E pur si muove - European monetary integration after the crisis
Waltraud Schelkle (London School of Economics and Political Science)
15 April 2020, 17:00-18:30
Introduction and Chair: Fabian Mushövel (MW Fellow, SPS)
Explanations of why the European monetary union experienced a crisis are framed in such fundamental terms that an innocent observer may wonder why the union still exists. Economists remind us again and again that it is not an optimal currency area. Political economists have identified two growth models in Northern and Southern Europe that apparently cannot function under a common currency. Political scientists re-discovered the neoliberal ideology that supposedly rules the union, which benefits Germany and Germany only. And yet, it moves. In this lecture, I ask whether the experimental monetary union has moved on from Maastricht. The Maastricht regime was based on a strict separation of monetary and fiscal policy, with financial regulation left to Single Market harmonisation. This functionalist edifice proved untenable when the crisis exposed its incompleteness, especially in terms of a budgetary union. I show that subsequent reforms recognised and developed the interfaces between different policy areas and market institutions. The outcome can be interpreted as a system of re-insurance in which each layer of insurance is deliberately left incomplete. This is arguably a viable solution for an experimental monetary union that was forced by a systemic financial crisis to develop a post-Maastricht regime.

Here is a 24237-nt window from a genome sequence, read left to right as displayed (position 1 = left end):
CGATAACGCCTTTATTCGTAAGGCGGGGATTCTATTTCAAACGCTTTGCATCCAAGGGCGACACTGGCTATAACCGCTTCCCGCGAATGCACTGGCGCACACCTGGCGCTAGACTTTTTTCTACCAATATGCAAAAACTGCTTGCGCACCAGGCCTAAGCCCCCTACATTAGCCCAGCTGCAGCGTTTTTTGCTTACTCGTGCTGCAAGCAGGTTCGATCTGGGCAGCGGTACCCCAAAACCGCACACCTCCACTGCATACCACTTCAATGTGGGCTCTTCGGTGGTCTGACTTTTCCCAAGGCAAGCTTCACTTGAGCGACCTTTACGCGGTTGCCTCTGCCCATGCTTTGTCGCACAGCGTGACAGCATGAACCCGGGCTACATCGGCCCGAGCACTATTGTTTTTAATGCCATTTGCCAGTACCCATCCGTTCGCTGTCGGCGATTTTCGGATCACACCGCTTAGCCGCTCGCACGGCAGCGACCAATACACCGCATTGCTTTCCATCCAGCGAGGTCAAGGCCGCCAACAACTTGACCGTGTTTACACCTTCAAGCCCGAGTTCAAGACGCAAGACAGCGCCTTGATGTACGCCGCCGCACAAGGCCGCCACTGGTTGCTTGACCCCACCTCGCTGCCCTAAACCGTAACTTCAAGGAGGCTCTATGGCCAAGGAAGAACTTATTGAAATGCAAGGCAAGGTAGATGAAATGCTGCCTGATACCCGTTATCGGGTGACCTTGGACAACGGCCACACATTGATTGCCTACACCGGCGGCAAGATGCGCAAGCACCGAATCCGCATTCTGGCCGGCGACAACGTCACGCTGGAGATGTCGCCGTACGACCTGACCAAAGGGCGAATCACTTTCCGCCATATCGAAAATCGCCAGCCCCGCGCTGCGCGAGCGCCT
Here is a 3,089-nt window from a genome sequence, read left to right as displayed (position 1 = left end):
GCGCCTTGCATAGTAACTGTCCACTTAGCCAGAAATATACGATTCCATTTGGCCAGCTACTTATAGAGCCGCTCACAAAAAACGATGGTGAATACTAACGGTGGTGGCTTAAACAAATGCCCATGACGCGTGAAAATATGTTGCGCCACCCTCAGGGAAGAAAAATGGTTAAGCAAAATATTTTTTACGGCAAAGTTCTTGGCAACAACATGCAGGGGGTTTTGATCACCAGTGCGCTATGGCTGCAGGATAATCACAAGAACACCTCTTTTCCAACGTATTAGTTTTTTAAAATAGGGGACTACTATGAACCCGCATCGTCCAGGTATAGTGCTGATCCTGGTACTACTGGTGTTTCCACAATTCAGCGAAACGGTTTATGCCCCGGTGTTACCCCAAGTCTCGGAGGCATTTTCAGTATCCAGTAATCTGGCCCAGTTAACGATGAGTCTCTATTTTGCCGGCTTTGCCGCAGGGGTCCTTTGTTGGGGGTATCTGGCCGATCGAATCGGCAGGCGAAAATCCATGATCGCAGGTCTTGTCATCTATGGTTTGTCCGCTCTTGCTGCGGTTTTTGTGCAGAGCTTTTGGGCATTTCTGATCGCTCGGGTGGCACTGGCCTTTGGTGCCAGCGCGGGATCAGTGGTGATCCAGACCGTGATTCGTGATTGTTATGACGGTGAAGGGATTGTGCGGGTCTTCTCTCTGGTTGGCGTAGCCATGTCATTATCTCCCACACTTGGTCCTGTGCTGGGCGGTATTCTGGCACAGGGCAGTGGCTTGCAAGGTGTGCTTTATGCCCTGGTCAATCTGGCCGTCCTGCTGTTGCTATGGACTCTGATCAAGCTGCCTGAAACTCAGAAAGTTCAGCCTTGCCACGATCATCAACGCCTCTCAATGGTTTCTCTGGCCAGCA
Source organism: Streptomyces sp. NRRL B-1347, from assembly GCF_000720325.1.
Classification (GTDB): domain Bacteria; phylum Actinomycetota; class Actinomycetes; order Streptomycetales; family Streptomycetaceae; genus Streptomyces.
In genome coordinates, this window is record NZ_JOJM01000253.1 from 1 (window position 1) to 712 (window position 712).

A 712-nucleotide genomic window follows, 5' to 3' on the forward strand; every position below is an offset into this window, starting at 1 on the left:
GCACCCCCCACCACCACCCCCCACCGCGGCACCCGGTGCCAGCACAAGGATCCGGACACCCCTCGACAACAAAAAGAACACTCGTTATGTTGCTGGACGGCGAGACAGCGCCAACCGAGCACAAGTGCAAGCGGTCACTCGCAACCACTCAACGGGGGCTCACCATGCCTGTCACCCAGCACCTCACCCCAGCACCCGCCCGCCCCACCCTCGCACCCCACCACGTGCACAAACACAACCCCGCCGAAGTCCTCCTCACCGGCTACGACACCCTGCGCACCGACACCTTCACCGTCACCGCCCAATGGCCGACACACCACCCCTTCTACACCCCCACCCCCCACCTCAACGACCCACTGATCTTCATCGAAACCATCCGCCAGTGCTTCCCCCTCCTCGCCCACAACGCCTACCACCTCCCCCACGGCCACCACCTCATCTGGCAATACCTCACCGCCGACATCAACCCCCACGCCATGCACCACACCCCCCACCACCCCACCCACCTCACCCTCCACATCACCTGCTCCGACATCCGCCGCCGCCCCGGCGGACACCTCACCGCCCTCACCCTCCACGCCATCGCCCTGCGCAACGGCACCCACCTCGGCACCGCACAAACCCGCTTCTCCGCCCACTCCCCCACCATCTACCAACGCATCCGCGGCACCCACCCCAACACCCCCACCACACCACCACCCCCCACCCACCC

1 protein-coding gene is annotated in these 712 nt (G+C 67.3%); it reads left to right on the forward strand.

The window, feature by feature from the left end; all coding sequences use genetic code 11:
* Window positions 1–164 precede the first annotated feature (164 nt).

About the speaker
Waltraud Schelkle is Professor in Political Economy at the European Institute of the London School of Economics and Political Science since 2001. Before that, she was an Assistant and Visiting Professor at the Economics Department of the Free University of Berlin, which she joined from the German Development Institute where she worked as a development economist on India. Her research interests include the European monetary union and welfare state integration, which came together in her latest book on 'The Political Economy of Monetary Solidarity' (OUP 2017).